11-Year-Old Youngest Freshman Ever at TCU
FORT WORTH (KDAF) -- While most eleven-year-olds are adjusting to life as a sixth grade student, one is already in college. That's right – college. In fact, little Carson Huey-You is the youngest freshman ever to attend Texas Christian University.
"It's pretty exciting; it can even be a little overwhelming," Carson said as he sat in a classroom in the Tucker Technology Center. "But you kind of settle in as you go along, just like any other school."
Carson certainly isn't your typical student, but then again, that's quite apparent the minute you meet him.
"To know what quantum physics is, you need to know what physics is – which is basically science, math, kind of all bundled up into one with a bunch of experiments on the side," Carson explained. "Quantum physics is the same kind of physics, but with a lot of atoms and molecules and waves."
Gifted doesn't even begin to describe the pint-sized prodigy with an infectious smile and endearing giggle that serves as a reminder of his actual age.
At the tender age of eleven, Carson is the youngest incoming freshman ever enrolled at TCU. His major? Quantum physics, of course.
"It's actually been pretty fun over the past week," Carson reflected on his first week of collegiate life. When asked how his classmates reacted upon seeing him for the first time, Carson said, "The first and second days yes [I got double-takes from students]. But after that, it kinda quieted down because everyone knew me."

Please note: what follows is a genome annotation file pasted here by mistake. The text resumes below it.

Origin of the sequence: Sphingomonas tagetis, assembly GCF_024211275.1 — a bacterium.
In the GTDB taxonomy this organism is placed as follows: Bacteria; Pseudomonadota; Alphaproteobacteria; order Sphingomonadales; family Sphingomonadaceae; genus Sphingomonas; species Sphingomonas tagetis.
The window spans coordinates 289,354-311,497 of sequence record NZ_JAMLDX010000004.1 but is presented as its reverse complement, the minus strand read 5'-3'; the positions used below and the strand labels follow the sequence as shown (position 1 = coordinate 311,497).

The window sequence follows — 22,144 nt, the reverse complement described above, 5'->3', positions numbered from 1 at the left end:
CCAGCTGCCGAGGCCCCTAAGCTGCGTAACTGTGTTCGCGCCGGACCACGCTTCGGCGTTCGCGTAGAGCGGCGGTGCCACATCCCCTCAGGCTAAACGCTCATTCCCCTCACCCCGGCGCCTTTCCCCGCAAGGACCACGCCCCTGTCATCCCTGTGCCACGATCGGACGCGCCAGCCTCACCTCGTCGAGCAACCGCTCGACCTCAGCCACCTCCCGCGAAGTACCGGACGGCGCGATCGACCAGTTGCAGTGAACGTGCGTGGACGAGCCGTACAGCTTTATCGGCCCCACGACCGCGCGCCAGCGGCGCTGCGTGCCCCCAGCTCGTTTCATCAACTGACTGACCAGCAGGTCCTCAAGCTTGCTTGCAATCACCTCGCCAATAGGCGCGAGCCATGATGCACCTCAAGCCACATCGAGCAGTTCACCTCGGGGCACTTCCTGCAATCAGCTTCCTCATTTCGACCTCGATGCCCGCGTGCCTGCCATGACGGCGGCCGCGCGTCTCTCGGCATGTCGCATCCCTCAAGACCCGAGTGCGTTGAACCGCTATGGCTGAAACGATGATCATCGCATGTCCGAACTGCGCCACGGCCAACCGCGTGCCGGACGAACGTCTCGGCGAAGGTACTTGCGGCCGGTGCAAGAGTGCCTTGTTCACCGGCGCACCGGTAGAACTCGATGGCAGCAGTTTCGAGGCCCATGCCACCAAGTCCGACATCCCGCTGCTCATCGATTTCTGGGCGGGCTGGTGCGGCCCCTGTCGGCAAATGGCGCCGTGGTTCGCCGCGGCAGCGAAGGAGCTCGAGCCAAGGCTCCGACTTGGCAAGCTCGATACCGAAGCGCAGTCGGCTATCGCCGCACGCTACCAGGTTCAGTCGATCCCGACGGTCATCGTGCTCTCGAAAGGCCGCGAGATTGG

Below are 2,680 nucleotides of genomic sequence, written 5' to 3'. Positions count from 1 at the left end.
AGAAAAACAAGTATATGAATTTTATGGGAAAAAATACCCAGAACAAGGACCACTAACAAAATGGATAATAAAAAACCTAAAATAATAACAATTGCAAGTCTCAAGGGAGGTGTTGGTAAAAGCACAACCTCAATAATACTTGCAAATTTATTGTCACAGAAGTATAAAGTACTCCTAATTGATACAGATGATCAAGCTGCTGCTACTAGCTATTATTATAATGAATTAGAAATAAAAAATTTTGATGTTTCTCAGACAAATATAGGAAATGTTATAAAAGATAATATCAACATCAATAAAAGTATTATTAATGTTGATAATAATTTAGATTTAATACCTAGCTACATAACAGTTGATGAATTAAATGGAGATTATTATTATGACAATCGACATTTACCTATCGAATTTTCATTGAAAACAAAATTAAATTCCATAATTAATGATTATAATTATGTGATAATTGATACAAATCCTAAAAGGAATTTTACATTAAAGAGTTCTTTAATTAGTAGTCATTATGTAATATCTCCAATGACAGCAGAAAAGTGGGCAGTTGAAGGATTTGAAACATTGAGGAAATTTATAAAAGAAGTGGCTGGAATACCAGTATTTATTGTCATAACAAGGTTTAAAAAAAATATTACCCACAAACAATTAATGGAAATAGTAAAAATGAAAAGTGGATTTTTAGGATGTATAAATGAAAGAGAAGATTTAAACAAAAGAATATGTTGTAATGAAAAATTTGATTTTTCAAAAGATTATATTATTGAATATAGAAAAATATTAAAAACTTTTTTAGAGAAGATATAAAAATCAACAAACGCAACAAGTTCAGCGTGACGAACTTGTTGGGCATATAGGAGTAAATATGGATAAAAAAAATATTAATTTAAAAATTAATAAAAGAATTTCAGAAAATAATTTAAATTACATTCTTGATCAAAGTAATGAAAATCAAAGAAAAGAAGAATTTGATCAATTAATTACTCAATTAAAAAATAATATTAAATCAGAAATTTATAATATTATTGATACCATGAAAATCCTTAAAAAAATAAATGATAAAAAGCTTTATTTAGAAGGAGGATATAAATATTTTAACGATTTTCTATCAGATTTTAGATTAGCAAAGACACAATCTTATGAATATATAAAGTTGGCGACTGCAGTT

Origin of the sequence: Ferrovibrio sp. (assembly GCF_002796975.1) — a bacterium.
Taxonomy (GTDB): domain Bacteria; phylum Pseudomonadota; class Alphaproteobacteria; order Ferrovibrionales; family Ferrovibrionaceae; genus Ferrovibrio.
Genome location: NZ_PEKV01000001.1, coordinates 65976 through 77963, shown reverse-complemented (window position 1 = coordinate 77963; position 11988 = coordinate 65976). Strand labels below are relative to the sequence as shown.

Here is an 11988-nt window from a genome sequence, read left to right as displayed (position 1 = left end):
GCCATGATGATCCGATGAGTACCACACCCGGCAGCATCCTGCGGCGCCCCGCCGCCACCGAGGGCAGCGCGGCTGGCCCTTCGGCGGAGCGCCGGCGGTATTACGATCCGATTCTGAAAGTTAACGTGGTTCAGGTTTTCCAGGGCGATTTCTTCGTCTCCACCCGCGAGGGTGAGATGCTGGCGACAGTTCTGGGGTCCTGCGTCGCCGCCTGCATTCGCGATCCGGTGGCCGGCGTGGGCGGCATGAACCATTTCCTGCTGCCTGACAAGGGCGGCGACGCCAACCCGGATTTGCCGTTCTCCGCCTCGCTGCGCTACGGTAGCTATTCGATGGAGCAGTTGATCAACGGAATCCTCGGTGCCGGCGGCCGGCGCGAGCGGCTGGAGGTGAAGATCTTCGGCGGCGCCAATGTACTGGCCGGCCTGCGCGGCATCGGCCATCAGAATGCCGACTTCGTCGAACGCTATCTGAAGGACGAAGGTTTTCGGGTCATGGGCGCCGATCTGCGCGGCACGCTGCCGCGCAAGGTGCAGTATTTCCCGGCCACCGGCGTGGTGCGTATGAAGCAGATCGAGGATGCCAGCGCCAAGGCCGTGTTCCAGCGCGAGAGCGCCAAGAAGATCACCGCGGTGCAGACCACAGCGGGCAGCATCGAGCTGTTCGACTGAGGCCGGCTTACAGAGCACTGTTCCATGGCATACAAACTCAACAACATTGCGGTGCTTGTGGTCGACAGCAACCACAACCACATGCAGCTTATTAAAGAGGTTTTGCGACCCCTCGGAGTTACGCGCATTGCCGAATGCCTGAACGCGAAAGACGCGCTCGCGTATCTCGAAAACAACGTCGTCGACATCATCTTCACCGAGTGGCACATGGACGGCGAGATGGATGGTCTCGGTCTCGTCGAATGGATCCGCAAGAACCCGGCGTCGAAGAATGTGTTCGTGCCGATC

Carson's life story is that of movies and TV shows. Does the popular 90's sitcom 'Doogie Howser' come to mind?
"Umm…I've heard his name, but I don't know exactly who he is," Carson said of the show's character. Then again, the show was on air well over a decade before Carson was born.
Yet like the fictional character, Carson is a child genius. He scored a 1770 on his SATs, started reading books at the age of two, and could solve math problems at three years of age.
"At age five, I was actually put in an eighth grade class. So, that was definitely kind of a point when I was like wait – why are you a lot taller and a lot older?" Carson giggled.
"It's a once in a lifetime adventure for me and Carson," Dean of TCU's College of Science and Engineering Dr. Magnus Rittby said.
Carson is still a freshman frog still learning the ropes on campus.
When asked if he knew TCU's fight song, Carson drew a blank, which elicited a sweet giggle.
He's a young boy grounded and focused, one with a brilliant mind and boundless opportunities.
"I want to be a quantum physicist and do a lot of research and experiments."
"He's amazing and he's going to do something fantastic in the world," Dr. Rittby said.